Following the attacks, renewed fighting broke out in and around the Kodori Gorge region. The Abkhazian government ordered a partial military mobilization of its forces; Georgia moved troops to its border with Abkhazia; and the Russian military deployed more forces to its southern border with the republic. The Kremlin has long accused Georgia of harboring Chechen rebels, especially in the Pankisi Gorge area in eastern Georgia that borders Chechnya. According to some reports, Georgian security ministry officials had arranged to move the Chechen fighters from the Pankisi Gorge to the Abkhazian border following Russian threats to flush them out; the Chechen rebels then reportedly hoped to make their way back into Chechnya through Abkhazia.
Residents of Abkhazia can elect government officials, but some 200,000 displaced Georgians could not vote in the 1999 presidential elections or in parliamentary and local elections in previous years. Local elections held in March 2001 were condemned as illegitimate by the OSCE, which denounced local officials for failing to assure the voting rights of those ethnic Georgians who had fled the republic in the mid-1990s. Although the November 1994 constitution established a presidential-parliamentary system of government, the president exercises almost complete control of the region. The ethnic-Georgian Abkhazian Supreme Council has been a government in exile in Tbilisi since being expelled from Abkhazia in 1993.
While several independent newspapers are published, the Abkhazian press generally publishes mostly negative information on events in Georgia. Electronic media are controlled by the state and generally reflect government positions.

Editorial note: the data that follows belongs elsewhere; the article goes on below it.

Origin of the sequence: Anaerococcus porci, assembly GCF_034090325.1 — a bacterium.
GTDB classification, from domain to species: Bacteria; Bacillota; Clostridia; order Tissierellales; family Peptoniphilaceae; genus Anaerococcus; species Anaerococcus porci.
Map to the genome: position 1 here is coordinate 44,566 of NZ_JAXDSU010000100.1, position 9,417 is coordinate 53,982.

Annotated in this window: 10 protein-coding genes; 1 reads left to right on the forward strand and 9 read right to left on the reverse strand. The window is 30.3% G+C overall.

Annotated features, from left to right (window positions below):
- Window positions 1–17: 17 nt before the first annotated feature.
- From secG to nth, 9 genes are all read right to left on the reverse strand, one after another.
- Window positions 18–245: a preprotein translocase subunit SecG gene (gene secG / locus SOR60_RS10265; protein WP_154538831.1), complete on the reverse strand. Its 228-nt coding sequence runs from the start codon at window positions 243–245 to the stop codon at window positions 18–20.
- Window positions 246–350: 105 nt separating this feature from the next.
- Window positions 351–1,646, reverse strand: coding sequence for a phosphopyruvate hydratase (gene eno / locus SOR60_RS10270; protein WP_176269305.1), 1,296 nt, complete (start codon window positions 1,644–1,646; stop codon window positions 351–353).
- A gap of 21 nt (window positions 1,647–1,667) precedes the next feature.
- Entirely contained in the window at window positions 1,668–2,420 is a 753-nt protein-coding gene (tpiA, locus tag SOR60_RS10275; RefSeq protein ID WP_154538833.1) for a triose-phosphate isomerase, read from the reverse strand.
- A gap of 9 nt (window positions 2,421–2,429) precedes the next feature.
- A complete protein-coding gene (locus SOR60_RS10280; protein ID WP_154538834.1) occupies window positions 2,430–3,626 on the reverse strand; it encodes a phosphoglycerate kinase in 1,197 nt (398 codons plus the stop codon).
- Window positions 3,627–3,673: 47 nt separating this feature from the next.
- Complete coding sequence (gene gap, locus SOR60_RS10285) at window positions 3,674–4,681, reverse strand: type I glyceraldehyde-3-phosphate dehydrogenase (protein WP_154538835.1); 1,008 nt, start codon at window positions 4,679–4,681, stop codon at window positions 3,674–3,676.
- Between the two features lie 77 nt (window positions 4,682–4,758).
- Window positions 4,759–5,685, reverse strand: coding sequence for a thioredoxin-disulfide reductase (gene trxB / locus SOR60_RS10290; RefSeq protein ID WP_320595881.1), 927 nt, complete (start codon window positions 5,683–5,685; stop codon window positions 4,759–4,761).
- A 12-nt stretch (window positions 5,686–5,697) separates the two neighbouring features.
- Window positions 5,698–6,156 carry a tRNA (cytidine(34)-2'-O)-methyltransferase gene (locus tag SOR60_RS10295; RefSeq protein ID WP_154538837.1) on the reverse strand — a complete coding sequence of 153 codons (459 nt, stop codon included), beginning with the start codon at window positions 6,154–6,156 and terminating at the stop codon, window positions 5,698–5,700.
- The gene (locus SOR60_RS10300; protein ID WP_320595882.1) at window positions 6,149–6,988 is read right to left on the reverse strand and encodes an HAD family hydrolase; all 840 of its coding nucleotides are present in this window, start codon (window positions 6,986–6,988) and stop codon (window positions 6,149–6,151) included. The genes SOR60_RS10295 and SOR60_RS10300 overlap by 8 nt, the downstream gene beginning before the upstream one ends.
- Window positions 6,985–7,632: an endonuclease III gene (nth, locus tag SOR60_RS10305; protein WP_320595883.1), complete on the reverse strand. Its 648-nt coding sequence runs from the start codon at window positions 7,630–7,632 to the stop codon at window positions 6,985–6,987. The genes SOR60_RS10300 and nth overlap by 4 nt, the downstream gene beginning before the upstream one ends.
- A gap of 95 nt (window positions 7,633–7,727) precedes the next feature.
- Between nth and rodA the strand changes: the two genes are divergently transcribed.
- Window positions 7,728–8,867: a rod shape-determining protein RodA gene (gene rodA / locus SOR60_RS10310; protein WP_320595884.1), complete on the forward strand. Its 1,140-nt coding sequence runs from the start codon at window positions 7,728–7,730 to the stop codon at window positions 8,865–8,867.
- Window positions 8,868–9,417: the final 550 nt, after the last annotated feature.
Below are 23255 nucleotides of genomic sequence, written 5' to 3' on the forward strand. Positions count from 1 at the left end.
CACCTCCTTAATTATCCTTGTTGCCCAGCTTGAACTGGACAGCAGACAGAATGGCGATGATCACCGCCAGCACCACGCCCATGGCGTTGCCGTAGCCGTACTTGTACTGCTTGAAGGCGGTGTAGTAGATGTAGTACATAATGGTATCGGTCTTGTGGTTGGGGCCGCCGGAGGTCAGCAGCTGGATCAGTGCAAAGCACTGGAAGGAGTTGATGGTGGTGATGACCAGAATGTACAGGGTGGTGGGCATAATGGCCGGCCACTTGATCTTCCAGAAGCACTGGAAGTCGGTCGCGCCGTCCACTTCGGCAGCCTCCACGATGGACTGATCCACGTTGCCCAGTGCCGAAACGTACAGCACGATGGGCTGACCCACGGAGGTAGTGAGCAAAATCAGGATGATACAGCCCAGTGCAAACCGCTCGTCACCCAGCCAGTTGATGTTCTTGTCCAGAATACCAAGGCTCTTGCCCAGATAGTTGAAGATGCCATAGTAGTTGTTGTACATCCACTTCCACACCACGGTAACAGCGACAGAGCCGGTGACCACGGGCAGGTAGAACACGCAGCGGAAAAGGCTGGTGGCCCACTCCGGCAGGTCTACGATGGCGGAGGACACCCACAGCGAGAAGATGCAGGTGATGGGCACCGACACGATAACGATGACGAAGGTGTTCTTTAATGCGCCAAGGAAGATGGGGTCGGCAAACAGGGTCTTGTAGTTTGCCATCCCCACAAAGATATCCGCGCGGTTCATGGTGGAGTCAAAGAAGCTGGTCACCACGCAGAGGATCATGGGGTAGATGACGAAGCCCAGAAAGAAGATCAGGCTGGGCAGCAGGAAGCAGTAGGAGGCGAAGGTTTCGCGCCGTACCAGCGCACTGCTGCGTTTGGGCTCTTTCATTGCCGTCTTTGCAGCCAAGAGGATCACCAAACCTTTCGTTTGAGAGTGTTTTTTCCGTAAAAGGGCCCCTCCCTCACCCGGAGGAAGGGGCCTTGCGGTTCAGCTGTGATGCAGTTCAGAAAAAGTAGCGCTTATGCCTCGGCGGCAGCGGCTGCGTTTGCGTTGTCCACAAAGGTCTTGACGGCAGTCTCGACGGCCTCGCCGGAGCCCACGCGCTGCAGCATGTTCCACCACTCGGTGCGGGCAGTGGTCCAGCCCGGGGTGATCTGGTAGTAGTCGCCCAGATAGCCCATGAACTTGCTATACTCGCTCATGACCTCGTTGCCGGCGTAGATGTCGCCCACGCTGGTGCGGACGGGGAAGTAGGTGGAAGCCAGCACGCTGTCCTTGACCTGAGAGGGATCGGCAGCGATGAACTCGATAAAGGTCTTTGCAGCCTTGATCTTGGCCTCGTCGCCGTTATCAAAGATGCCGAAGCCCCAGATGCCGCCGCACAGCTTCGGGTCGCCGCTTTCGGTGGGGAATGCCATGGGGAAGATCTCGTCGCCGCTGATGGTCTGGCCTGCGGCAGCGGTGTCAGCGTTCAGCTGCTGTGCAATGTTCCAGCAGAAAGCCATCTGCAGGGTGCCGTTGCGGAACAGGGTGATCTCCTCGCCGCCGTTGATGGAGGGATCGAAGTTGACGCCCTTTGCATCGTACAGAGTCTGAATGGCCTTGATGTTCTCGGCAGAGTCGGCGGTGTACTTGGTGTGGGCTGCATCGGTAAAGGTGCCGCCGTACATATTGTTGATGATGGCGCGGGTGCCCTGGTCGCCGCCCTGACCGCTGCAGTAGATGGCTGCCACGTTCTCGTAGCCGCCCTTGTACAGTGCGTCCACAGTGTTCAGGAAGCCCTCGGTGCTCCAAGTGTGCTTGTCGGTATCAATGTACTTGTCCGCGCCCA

Freedom of religion is respected for Muslims, but Christian Georgians and Armenians face harassment and persecution. President Vladislav Ardzinba issued a decree in 1995 banning Jehovah's Witnesses. Most nongovernmental organizations (NGOs) operating in Abkhazia rely on funding from outside of the territory. Trade unions are former affiliates of the Georgian Confederation of Trade Unions. Freedom of assembly is restricted.
The constitution formally established an independent judiciary, but the system continues many Soviet-era practices. Most judges are nominated by the president and appointed with parliamentary approval.
Personal security in the conflict zone deteriorated throughout 2001. The unarmed, 106-member UN Observer Mission in Georgia (UNOMIG) remains stationed in the country to monitor the ceasefire and attempt to resolve violations, and a Commonwealth of Independent States peacekeeping force, dominated by Russian troops, patrols the region. However, the 1994 ceasefire has been tenuous, with a series of hostage- takings and killings, including the deaths of civilians, occurring throughout the year. In early July, six people were killed and two taken hostage in Abkhazia's Kodori Valley, while two civilians and two soldiers were killed by unknown gunmen in the Gali district along the Abkhazian-Georgian border. According to a UN report, there were 21 killings, 10 abductions, and 45 robberies during one three-month period alone in midyear. Citing the eroding security situation, the UN Security Council voted in July 2001 to extend the UNOMIG mission until January 2002. The October shooting down of a UN helicopter and a subsequent deadly raid on an Abkhazian village, both of which attracted considerable international attention, heightened the overall sense of insecurity throughout the republic.
Close to 200,000 displaced persons who fled Abkhazia during the early 1990s are living in western Georgia, most in the Zugdidi district bordering Abkhazia. Gali remains the last Georgian enclave in Abkhazia.
Agriculture, including the cultivation of tobacco, tea, and fruit, constitutes the main economic activity in the region. Large segments of the economy, many of which have been devastated by the war, are controlled by criminal organizations, and smuggling and corruption are widespread.